Radio Jove Project Updates and News
RADIO JOVE PROJECT "THE SUN IS BACK" "That Would Fry Some Onions" LATEST SOLAR OUTBURST
ANVIL SCREAMER: In a remote area of New Mexico, amateur astronomer Thomas Ashcraft operates a shortwave radio observatory. He routinely records bursts of radio energy from the sun and Jupiter, as well as echoes from passing meteors. On April 20th, a more hair-raising sound emerged from the loudspeaker. "It was the banshee howl of an 'anvil screamer.'" Click on the image for a sample of what he heard:
An "anvil screamer" is a burst of static caused by a thunderstorm passing directly over a radio telescope, raising strong electric fields around the antenna. "Small corona discharges occurred off of pointy objects (grasses and cactus spines) in the vicinity of the antennas due to a charge differential between the ground and the air," says Ashcraft. "I did not look outside because I was busy disconnecting sensitive electronics, but it is possible my antennas might have been glowing violet blue in this moment with St. Elmo's Fire."
"I was able to capture a one minute forty second radio recording, which builds in intensity and frequency and then stops abruptly as I got my system unplugged," he says. "I thought a lightning bolt would surely strike as the charged anvil of the thunderhead passed by, but a strike did not occur." Listen again. "It was a close call in any case." More information about the event may be found here.
"Somewhere, Something Incredible is Waiting to be Known."
Carl Sagan (1934-1996)
Last Update September 18, 2011
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March 25, 2011
There was a 60 dB above background burst near 1444 UT.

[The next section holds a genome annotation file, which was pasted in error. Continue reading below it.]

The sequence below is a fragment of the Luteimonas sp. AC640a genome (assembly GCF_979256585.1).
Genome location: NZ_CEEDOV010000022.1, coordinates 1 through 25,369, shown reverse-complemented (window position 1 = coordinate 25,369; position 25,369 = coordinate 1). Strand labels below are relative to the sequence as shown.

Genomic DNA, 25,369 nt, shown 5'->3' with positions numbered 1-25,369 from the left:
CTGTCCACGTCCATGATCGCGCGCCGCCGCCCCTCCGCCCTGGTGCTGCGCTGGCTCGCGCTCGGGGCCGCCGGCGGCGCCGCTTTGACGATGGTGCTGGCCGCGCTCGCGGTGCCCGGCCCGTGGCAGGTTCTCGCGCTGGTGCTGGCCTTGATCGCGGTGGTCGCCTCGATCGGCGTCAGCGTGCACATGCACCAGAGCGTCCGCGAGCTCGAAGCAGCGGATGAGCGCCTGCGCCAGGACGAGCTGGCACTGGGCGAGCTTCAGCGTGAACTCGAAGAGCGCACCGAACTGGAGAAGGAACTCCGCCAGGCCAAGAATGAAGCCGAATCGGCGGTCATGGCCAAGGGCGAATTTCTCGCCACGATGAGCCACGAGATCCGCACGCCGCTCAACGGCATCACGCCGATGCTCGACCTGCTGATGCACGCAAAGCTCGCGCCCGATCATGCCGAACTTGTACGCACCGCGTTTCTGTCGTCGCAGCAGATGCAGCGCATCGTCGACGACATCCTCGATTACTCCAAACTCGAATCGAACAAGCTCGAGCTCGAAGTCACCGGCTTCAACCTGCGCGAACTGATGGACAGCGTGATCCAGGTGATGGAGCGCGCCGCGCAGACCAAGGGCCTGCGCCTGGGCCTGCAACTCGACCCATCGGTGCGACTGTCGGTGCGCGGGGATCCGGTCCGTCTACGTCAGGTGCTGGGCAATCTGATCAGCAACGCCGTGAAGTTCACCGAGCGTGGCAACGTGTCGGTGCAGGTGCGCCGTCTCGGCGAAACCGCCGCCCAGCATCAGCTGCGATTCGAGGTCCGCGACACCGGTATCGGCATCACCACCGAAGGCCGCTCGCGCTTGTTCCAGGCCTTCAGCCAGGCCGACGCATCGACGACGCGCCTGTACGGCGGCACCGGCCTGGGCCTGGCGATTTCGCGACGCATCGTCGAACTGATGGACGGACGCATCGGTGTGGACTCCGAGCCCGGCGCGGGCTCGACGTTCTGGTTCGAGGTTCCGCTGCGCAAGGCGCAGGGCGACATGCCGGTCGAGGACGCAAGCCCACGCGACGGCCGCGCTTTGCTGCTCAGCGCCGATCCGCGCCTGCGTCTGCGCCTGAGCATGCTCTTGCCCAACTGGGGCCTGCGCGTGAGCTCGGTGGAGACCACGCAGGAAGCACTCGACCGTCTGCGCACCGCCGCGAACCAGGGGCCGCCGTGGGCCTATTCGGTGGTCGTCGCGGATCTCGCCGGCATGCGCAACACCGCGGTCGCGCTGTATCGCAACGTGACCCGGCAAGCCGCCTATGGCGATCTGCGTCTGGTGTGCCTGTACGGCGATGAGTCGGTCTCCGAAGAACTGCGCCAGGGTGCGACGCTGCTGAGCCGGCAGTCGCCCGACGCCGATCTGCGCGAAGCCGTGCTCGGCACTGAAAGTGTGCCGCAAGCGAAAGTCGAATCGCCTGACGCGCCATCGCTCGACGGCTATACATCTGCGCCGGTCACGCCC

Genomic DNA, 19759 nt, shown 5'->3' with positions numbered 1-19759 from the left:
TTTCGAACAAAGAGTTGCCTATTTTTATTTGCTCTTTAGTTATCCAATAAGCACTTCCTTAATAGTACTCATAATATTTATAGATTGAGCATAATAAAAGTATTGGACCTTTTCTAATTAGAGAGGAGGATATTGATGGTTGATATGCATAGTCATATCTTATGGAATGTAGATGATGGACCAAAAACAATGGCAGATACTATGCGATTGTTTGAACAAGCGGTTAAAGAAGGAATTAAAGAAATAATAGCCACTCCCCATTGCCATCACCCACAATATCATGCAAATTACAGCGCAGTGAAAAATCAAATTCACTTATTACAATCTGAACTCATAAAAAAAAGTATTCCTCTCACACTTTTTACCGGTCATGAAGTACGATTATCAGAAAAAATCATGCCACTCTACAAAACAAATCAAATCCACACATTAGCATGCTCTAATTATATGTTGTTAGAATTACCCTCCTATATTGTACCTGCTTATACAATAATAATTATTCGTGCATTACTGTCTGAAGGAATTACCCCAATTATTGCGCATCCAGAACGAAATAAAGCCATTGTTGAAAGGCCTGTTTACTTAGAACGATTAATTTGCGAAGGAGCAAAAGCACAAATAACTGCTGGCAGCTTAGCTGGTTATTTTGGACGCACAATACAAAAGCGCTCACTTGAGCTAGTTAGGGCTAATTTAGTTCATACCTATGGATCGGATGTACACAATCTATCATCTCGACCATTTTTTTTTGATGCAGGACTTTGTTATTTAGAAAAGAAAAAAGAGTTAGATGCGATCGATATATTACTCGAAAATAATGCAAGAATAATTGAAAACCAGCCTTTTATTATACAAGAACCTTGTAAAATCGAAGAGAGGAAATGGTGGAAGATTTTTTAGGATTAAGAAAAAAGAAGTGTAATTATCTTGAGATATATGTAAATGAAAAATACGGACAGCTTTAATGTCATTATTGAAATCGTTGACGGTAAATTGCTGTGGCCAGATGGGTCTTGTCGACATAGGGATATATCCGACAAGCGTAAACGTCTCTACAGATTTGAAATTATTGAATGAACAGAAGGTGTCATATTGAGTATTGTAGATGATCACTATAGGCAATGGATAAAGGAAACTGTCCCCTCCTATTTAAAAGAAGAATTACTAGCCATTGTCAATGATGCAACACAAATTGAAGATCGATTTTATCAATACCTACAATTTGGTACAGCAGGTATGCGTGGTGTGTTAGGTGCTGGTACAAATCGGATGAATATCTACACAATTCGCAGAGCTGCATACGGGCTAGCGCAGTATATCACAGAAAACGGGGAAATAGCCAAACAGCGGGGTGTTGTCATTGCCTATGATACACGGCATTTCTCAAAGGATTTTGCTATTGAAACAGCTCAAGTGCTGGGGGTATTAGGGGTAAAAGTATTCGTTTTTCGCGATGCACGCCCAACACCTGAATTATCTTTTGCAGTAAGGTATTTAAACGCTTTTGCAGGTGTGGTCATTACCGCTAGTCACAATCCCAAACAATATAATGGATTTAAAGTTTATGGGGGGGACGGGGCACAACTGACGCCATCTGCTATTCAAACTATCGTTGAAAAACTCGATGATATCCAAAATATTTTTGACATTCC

The type III storm activity (8 to 16 UT at Nancay) at times displayed several bursts per minute.
February 16, 2011
Feb 13, 2011
From: "Thomas Ashcraft"
To: "radio jove"
Heads up for possible strong flares today.
I am with Jupiter predictions these days but I just checked Radio Jupiter Pro and see there was a prime Io-B pass during the 0200 UT hour Feb 13, 2011.
I can hear some L bursting in my audio records from 0229 through 0233 UT.
Heads up , and Japan because it might have been a good storm where better positioned in the beam.
Tom | New Mexico
EXTRA! SOLAR RADIO BURSTS:
The August 7th flare produced intense radio bursts detectable by ordinary shortwave receivers on Earth. In New Mexico, amateur radio astronomer Thomas Ashcraft picked up strong emissions around 21 MHz. "Listen to some of the sounds than came out of the loudspeakers," he says. "This was a complex flare and very exciting. Yet it is still small stuff compared to what is coming in the future as Solar Cycle 24 intensifies."
Get Involved With Radio Jove! Build Your Own Radio Telescope! Follow this link to NASA Radio Jove Project: http://radiojove.gsfc.nasa.gov/
The Radio JOVE project is a hands-on inquiry-based educational project that allows students, teachers and the general public to learn about radio astronomy by building their own radio telescope from an inexpensive kit and/or using remote radio telescopes through the internet. Participants also collaborate with each other through interactions and sharing of data on the network.